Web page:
(The following dialog excerpts are taken from the notes I wrote within hours of the experiences.)
Massage Therapist: What’s wrong?
Ivan M. Granger: So much death. I see rifles, a lot of them. With bayonets on them. I see lines and lines of rifles with bayonets sticking up like spiked fences. So many of them. It’s like a field of spikes. Kids are lying in dug out trenches with their pointed rifles sticking out. I’m standing above. I can see it all. Continue Reading »
Oct 01 2008
The Beauty of Oneness
by Khwaja Abdullah Ansari
English version by A.G. Farhadi
Any eye filled with the vision of this world
cannot see the attributes of the Hereafter,
Any eye filled with the attributes of the Hereafter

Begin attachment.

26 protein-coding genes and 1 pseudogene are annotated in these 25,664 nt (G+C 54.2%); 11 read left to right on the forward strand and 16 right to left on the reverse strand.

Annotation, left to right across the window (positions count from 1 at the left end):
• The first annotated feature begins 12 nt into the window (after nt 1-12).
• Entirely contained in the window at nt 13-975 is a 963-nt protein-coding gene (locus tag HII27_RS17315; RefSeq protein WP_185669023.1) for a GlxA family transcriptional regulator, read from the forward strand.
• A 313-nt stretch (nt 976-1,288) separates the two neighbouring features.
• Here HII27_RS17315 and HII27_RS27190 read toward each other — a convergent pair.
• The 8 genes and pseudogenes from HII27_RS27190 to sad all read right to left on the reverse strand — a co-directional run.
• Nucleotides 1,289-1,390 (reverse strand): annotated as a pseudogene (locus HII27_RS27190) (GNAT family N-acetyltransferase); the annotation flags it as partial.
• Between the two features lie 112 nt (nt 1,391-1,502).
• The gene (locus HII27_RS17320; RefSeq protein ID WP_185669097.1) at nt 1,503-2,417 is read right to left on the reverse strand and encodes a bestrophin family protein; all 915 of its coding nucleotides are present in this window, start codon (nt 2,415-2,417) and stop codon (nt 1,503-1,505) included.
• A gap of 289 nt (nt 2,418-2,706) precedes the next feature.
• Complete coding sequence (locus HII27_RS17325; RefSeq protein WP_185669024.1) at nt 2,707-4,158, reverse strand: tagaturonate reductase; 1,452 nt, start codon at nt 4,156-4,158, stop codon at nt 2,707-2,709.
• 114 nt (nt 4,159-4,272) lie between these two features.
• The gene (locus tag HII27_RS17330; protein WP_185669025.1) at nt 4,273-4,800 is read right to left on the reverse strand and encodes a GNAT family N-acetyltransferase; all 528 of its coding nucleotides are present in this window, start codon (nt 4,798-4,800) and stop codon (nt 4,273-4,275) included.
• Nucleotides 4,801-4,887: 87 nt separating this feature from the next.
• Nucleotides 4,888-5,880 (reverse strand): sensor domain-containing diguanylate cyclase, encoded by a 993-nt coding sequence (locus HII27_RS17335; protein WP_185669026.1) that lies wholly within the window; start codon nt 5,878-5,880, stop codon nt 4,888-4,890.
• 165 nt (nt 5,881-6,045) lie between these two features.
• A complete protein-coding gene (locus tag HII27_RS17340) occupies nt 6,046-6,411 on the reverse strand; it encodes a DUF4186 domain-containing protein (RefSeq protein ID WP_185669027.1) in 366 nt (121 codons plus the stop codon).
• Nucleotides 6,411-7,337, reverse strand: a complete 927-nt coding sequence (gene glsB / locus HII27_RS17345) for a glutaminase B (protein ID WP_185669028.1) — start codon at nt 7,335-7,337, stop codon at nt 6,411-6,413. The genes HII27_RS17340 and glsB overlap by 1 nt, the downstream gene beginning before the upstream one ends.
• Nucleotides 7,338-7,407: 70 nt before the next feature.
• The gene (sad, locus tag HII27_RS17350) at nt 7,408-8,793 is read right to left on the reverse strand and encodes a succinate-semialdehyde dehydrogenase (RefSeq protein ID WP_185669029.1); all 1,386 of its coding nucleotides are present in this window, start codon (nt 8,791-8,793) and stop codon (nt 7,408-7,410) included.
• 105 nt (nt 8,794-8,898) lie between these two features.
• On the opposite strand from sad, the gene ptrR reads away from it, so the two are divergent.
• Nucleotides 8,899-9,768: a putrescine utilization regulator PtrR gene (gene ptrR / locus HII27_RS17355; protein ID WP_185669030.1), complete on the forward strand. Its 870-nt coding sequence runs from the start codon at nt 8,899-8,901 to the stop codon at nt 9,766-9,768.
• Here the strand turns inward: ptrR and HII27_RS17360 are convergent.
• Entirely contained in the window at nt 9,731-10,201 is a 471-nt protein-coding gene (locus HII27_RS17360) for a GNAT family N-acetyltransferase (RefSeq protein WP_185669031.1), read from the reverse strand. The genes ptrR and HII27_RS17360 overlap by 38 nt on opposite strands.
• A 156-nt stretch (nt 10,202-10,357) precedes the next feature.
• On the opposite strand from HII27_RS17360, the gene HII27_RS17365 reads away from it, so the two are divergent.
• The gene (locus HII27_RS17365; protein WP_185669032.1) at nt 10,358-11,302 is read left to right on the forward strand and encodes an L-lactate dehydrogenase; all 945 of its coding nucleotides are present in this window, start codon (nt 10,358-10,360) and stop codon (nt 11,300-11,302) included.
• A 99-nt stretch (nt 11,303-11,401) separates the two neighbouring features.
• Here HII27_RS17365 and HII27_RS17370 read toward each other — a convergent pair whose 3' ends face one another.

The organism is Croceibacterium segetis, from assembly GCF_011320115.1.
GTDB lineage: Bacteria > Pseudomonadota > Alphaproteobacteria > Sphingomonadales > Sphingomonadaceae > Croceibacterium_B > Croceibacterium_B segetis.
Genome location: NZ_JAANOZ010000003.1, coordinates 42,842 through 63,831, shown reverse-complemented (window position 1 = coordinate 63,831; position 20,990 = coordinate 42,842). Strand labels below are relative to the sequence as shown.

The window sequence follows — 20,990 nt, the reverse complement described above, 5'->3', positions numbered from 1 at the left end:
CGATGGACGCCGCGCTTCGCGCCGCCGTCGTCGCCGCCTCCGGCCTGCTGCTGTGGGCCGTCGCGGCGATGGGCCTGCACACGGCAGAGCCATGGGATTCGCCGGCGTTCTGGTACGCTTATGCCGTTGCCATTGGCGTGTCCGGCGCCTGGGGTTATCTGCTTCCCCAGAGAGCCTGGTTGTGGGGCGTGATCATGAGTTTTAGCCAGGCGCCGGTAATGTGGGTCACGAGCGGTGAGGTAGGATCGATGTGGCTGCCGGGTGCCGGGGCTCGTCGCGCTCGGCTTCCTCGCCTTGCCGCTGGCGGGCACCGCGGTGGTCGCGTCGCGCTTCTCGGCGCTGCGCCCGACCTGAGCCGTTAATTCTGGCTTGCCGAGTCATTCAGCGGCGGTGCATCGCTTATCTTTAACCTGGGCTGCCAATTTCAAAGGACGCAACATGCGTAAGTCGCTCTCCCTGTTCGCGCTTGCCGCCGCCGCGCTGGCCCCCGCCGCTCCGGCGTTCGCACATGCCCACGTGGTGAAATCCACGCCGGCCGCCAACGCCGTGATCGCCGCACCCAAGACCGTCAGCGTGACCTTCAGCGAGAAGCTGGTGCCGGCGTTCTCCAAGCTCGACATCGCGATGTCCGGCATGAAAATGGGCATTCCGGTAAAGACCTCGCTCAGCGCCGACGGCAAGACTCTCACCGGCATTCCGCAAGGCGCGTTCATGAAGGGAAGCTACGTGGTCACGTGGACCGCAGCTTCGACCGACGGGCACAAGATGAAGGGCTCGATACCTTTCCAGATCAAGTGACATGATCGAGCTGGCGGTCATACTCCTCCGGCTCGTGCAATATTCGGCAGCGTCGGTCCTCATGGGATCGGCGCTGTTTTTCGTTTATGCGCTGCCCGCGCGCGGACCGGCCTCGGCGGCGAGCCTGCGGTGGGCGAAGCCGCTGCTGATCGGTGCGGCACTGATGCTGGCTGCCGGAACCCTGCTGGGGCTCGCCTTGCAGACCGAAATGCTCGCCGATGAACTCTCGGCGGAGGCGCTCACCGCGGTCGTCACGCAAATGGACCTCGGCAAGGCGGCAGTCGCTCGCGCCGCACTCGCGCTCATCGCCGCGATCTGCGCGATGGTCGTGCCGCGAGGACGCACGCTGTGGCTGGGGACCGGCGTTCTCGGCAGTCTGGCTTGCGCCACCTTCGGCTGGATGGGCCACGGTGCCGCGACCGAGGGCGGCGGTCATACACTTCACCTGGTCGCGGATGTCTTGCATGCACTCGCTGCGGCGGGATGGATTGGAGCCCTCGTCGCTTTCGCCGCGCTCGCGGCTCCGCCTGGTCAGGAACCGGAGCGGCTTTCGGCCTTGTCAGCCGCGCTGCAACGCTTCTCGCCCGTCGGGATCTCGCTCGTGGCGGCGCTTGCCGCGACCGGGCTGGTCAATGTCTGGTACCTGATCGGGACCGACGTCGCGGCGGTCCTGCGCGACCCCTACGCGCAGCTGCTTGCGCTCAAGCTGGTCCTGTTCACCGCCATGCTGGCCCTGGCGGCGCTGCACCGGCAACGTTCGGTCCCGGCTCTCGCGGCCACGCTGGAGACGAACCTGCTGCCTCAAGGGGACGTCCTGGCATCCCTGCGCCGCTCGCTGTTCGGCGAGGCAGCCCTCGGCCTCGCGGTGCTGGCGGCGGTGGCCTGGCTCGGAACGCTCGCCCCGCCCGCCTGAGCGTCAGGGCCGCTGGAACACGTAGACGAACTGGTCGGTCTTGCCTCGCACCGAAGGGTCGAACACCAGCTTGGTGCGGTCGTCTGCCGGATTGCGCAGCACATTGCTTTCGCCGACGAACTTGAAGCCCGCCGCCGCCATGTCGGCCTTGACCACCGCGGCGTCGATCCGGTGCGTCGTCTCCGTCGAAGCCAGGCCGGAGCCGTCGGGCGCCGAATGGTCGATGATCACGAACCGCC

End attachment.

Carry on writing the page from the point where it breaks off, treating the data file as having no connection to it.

would be deprived of the Beauty of Oneness.
— from Munajat: The Intimate Invocations, by Sheikh Ansari / Translated by A. G. Farhadi
/ Photo by Mayr /
I’ve always been sensitive to key events in society. Something about that collective mental and emotional focus has always hit a sensitive nerve in me. I tend to feel major upheavals in my own personal energies.
For example, in 2001 I was living in Hawaii. When the attacks of September 11th hit in New York and Washington DC, it was morning for most of the US, but it was the middle of the night for me in Hawaii. I woke up at about 3:00AM, unable to sleep after having had nightmares about conflicts in the Middle East. I got up, paced around the house and, when I realized I couldn’t fall back asleep, I turned on the television. I flipped to a news station — just in time to see the second plane hit the World Trade Center.